Sword-wielding drunk chased three witnesses after attacking woman, Derby court told
A DRUNK man wielding a sword chased three people after they witnessed him assaulting a woman.
Darren Millinship grabbed the Samurai sword from his house after he assaulted the woman on his doorstep, Derby Crown Court was told.
Staggering towards the men, while waving the sword, Millinship said: "I'm ready. Are you fighting me or what?"
Suspending a 12-month jail sentence for two years, Recorder Stephen Lowne said: "You chased some public-spirited members of the public down the street with a sword.
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"You were drunk. You were clearly angry because you had just assaulted someone.
"I don't know what charge you would have been facing if you had caught up with those people but I assume, at the very least, wounding with intent, which carries life imprisonment."
Sarah Slater, prosecuting, said the three men had been concerned about the woman, who was drunk and had approached Millinship, who was asleep on his doorstep. Millinship, of Margaret Avenue, Sandiacre, had woken and pushed the woman, whom he knew, and they landed in a heap, said Miss Slater.
She then hit him in the face. The court heard Millinship, 21, had then become aware of the three men standing close by and said to the woman: "You've got more lads back."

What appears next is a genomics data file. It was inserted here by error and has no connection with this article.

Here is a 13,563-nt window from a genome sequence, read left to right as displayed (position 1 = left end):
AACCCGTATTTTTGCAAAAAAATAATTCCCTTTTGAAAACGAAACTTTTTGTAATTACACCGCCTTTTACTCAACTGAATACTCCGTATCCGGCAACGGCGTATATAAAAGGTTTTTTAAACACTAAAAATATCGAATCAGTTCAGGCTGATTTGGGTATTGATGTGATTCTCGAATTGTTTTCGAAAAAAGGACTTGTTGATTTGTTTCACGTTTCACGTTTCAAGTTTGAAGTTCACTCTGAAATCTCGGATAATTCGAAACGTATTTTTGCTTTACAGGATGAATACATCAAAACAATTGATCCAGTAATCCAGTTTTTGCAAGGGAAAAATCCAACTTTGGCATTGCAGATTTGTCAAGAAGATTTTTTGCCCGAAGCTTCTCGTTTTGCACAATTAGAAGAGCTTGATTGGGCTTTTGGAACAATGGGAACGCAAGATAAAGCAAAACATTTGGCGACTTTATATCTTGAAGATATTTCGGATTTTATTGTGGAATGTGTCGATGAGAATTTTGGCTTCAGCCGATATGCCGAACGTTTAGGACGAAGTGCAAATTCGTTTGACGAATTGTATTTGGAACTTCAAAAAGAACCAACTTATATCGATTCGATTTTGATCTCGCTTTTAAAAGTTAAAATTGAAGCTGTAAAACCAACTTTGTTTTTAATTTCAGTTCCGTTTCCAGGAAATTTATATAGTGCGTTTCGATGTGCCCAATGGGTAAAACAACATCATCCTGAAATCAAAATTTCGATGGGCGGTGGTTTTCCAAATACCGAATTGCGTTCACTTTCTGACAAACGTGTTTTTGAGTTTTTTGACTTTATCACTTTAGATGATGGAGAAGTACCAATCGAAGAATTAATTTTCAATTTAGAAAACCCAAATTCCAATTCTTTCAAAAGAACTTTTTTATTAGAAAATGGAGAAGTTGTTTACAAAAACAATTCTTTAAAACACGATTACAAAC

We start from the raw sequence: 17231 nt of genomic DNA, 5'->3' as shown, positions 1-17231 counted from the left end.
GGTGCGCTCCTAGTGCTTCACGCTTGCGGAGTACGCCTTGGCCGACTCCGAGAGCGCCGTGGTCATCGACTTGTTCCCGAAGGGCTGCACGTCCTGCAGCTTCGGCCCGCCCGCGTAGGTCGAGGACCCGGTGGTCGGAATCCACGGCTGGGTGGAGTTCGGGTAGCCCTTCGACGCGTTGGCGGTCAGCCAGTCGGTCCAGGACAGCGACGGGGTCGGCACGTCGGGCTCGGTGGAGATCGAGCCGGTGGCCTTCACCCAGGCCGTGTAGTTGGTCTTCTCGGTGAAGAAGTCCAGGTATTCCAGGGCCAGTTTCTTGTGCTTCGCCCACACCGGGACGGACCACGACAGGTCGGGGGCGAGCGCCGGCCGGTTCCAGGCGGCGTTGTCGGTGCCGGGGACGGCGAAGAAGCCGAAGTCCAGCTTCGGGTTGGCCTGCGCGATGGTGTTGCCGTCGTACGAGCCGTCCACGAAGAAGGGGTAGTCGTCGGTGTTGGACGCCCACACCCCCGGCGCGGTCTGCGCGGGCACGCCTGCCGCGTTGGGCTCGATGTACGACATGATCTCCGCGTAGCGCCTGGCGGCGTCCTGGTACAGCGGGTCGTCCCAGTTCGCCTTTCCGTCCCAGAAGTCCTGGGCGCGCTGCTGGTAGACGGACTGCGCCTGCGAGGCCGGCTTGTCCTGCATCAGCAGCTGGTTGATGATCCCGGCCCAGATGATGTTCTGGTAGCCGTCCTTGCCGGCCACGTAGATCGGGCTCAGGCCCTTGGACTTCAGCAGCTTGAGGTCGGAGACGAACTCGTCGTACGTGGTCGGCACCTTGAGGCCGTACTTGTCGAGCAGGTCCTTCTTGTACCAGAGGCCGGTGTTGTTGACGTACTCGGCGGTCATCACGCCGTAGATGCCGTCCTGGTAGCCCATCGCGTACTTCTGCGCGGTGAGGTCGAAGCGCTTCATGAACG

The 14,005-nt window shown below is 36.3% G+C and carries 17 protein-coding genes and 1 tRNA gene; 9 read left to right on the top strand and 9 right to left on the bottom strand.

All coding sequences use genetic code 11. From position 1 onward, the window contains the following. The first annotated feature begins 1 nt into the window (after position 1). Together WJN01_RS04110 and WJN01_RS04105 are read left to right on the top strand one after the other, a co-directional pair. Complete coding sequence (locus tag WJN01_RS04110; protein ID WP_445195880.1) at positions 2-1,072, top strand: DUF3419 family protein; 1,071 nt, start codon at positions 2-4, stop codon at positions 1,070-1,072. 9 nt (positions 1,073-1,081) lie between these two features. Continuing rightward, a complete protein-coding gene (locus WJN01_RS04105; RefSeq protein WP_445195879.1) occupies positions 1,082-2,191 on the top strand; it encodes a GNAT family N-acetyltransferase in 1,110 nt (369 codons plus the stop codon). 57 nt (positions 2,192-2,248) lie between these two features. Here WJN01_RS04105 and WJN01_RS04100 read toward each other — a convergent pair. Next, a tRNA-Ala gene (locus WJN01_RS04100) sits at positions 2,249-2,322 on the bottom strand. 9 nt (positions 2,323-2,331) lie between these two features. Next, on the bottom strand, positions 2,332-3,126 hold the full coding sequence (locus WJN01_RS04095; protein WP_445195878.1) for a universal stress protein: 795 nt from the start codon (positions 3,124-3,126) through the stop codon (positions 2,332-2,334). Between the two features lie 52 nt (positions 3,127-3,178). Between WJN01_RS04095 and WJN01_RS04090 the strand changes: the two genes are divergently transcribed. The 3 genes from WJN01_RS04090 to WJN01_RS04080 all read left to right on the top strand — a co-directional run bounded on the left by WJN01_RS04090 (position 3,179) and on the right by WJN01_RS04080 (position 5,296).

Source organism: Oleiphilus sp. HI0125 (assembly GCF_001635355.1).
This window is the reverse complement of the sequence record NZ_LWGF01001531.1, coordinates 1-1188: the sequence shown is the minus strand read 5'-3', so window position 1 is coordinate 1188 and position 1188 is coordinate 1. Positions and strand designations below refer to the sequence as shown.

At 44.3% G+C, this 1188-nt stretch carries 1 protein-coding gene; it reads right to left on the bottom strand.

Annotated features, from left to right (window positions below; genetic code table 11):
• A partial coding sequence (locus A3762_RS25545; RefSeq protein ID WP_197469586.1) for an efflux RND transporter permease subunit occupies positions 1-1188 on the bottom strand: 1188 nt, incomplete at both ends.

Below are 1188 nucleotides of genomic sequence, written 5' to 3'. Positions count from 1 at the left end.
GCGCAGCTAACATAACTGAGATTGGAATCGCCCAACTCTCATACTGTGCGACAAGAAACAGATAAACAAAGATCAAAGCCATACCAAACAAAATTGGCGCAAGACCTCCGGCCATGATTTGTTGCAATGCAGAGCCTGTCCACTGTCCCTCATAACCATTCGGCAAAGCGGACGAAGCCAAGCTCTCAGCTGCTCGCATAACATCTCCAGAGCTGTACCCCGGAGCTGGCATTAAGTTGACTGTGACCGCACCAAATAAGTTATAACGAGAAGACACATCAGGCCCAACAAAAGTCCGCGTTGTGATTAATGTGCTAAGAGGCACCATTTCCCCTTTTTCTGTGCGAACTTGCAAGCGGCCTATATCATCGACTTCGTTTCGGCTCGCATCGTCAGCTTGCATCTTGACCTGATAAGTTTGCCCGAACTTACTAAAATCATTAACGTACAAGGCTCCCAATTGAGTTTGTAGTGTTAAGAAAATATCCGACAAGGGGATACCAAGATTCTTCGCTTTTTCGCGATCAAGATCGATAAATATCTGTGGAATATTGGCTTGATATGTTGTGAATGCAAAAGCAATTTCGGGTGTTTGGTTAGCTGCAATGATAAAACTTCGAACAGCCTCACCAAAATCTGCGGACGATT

He then went inside and got the sword and chased the men down the street.
After running away, the men called the police and Millinship and the woman were found asleep inside his house. Both had injuries to their faces.
Millinship was arrested and told officers that he could not recall much of the incident but accepted his guilt and showed remorse.
James Horne, in mitigation, said: "There's much good to Darren Millinship.
"It has been six months since the incident and there's been no further problems.
"He is a hard worker and now works full-time at Royal Mail, night shifts, Sunday to Thursday."
Millinship admitted possessing an offensive weapon and assault by beating on April 21.
This was Millinship's first conviction.
He was ordered to do 200 hours of unpaid work, to be supervised by the probation service for two years and to pay £235 costs.
He must also obey a six-month curfew on Friday and Saturday nights, between 8pm and 6am.
"This is to prevent you from going out drinking," said Recorder Lowne.
"When you are sober, you seem to be a hard-working individual and a caring individual."
But Recorder Lowne added: "The word disgraceful doesn't do justice to your behaviour that night.
"It was highly dangerous but, by luck, no injury was caused."